At my end of the table the topic was the prior weekend’s “society murder” where a 30 year old Princeton grad allegedly shot his father, also a Princeton grad, after sending his mother out for a sandwich. The latter fact has been established so I don’t have to “allegedly” sent his mother out for a sandwich. It’s actually a horrific story but for those of us whose primary source of news is The New York Post, it’s the fodder of many a good conversation. Or maybe we were all suffering from brain freeze because we were drinking ice tea. The other end of the table looked to be drinking wine so I’m sure their conversation focused on more weighty topics like the meaning of whiteness to Melville and Pascal’s Wager. Or maybe they were just sayin “good grapes” but it seemed that we all had a good time. More importantly, each of us seemed interested in what others had to say, which is why I kept my mouth shut.
Less happy news comes from College Station, Texas where we lost classmate Scott Austin quite unexpectedly. Here is Scott’s obituary. And it makes for interesting reading. Apparently Scott was a well recognized authority in ancient Greek philosophy and, as a Professor at Texas A&M, was revered for his “pedagogy and devotion to students.” What more can be asked of a scholar? To Scott’s family and to the Texas A&M community, we are very sorry for your loss.
I will end this column with some observations that have been inspired by the reunion, notes on FB, the two lunches, various correspondence with classmates since my assuming the role of Class Secretary and the growing awareness of mortality that recent losses have occasioned: We all came to Yale from very different places at a very difficult period in our country’s history. For four years, while being pretty much sheltered from the realities ex-Yale, we were none the less bombarded by them through the media, the faculty and because there was no real hiding. Yet I often look back and think, “With all that was going on in the world, I could still delight in a Yale Hockey victory, in a heroic performance by Kevin Rogan in our last football game as undergrads; in a good conversation, a club soccer game, in the elevated discourse of the classroom and the intellectual substance of my major which changed my view of the world and myself forever. How was that the case?” And the answer is quite simply, because being at Yale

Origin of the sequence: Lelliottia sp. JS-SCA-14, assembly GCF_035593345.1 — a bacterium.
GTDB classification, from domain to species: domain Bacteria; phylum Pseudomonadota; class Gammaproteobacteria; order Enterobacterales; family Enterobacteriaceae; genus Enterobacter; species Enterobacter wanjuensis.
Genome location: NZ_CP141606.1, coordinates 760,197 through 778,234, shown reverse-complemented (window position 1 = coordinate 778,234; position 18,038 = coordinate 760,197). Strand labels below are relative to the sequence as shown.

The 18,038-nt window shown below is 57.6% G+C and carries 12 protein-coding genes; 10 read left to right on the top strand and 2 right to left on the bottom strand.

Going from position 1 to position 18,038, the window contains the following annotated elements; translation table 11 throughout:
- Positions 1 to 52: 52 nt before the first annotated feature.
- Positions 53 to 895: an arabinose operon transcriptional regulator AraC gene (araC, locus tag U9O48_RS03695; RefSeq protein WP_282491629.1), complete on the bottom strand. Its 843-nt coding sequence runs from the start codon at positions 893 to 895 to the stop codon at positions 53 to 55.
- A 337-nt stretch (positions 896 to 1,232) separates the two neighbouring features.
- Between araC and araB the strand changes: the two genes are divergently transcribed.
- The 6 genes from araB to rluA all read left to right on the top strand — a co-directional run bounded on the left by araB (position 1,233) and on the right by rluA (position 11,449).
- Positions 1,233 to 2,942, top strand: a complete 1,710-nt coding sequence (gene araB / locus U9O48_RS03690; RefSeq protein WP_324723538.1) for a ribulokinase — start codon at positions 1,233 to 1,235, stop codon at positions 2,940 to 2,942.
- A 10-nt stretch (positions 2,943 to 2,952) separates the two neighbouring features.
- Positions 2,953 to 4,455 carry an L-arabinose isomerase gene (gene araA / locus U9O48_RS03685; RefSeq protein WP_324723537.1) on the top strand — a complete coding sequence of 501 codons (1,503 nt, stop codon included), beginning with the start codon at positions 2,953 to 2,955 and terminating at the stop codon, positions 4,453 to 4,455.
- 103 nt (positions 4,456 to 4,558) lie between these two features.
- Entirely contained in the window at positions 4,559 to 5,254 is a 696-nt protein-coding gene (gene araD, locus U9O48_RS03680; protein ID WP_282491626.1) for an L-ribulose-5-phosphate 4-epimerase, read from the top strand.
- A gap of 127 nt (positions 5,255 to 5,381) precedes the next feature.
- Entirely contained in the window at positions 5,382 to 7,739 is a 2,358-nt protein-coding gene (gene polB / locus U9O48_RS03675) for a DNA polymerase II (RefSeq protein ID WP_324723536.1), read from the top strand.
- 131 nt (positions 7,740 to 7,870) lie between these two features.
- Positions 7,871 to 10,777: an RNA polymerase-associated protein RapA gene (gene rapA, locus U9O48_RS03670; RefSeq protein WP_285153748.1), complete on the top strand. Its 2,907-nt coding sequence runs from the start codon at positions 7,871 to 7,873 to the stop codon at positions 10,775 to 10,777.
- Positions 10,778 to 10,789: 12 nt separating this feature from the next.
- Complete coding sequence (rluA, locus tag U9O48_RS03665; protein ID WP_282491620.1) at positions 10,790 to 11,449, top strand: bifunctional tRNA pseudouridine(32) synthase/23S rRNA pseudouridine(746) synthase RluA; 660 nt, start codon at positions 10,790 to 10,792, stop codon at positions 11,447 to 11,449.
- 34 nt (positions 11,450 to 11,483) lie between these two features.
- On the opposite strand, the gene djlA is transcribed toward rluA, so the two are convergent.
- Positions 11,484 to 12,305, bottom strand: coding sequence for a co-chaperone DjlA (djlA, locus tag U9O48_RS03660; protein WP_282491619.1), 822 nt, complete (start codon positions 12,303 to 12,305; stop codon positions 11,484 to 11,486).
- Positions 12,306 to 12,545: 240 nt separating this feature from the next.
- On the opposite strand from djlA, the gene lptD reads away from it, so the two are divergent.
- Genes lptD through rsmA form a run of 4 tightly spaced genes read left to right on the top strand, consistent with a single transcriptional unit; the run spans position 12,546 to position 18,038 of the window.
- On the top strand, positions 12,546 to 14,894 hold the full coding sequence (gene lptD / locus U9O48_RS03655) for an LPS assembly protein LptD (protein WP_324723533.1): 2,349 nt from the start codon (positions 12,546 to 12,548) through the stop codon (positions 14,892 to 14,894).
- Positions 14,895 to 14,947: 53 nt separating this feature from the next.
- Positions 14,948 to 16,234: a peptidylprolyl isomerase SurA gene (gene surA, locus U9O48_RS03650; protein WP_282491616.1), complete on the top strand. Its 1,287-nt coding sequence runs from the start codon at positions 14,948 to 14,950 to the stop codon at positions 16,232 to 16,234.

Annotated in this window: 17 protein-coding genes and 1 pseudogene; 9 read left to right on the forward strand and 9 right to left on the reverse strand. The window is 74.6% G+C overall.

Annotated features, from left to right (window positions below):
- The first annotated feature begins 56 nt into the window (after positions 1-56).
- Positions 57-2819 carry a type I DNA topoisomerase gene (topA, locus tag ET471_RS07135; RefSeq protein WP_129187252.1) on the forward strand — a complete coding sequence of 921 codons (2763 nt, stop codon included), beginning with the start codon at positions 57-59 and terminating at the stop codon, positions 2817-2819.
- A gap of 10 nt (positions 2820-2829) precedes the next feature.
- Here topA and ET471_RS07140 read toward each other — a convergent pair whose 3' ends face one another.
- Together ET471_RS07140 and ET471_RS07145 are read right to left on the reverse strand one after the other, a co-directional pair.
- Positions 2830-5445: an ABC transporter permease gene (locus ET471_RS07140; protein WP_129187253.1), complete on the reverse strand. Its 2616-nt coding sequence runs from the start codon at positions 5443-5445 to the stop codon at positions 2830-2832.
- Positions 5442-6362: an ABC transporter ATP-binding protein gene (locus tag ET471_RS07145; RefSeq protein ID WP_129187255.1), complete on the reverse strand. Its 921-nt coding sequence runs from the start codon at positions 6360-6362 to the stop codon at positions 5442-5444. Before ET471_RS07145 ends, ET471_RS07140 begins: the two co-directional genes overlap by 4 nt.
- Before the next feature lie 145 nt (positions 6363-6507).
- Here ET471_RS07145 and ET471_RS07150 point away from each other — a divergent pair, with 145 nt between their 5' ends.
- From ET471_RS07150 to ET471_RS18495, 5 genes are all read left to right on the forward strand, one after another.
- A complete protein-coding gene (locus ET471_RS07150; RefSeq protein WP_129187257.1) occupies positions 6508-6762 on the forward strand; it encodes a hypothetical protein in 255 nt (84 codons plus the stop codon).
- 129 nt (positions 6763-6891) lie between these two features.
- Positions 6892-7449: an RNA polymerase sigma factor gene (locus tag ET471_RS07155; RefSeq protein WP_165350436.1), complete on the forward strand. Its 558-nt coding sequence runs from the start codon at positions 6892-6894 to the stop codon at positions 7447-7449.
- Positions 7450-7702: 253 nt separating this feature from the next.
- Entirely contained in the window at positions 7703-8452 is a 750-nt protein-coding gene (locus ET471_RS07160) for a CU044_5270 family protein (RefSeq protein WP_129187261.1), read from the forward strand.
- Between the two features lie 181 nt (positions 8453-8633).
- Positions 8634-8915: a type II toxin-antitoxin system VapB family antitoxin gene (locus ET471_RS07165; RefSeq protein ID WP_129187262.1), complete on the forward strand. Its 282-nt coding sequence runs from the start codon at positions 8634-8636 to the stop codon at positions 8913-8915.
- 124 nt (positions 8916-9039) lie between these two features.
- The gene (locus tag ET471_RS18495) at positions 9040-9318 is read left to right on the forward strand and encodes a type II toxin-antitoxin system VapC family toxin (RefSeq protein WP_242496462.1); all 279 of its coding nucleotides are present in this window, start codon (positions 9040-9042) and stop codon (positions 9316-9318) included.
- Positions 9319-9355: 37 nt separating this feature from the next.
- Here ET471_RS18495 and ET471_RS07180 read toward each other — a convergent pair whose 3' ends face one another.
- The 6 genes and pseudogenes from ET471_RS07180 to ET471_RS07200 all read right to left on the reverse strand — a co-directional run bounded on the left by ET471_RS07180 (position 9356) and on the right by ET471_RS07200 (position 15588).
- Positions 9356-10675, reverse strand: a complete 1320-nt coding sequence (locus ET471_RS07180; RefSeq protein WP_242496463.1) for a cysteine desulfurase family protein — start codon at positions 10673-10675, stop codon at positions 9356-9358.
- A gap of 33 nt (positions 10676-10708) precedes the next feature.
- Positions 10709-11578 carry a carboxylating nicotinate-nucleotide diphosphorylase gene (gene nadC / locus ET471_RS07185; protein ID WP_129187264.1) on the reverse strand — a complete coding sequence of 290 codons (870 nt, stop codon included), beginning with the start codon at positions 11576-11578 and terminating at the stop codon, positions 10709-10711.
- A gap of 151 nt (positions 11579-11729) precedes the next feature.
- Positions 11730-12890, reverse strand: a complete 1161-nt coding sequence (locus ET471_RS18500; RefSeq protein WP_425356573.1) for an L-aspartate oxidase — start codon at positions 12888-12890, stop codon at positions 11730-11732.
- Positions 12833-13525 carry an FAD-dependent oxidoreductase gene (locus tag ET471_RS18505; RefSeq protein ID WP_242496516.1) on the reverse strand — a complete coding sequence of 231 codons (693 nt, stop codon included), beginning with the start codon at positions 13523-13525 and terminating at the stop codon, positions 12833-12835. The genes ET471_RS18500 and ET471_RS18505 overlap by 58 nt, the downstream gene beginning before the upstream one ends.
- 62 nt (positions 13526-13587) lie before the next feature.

allowed it to happen. And then I think that no matter who we were, what we did or do now, or what has happened, we had four years where we were allowed to try on myriad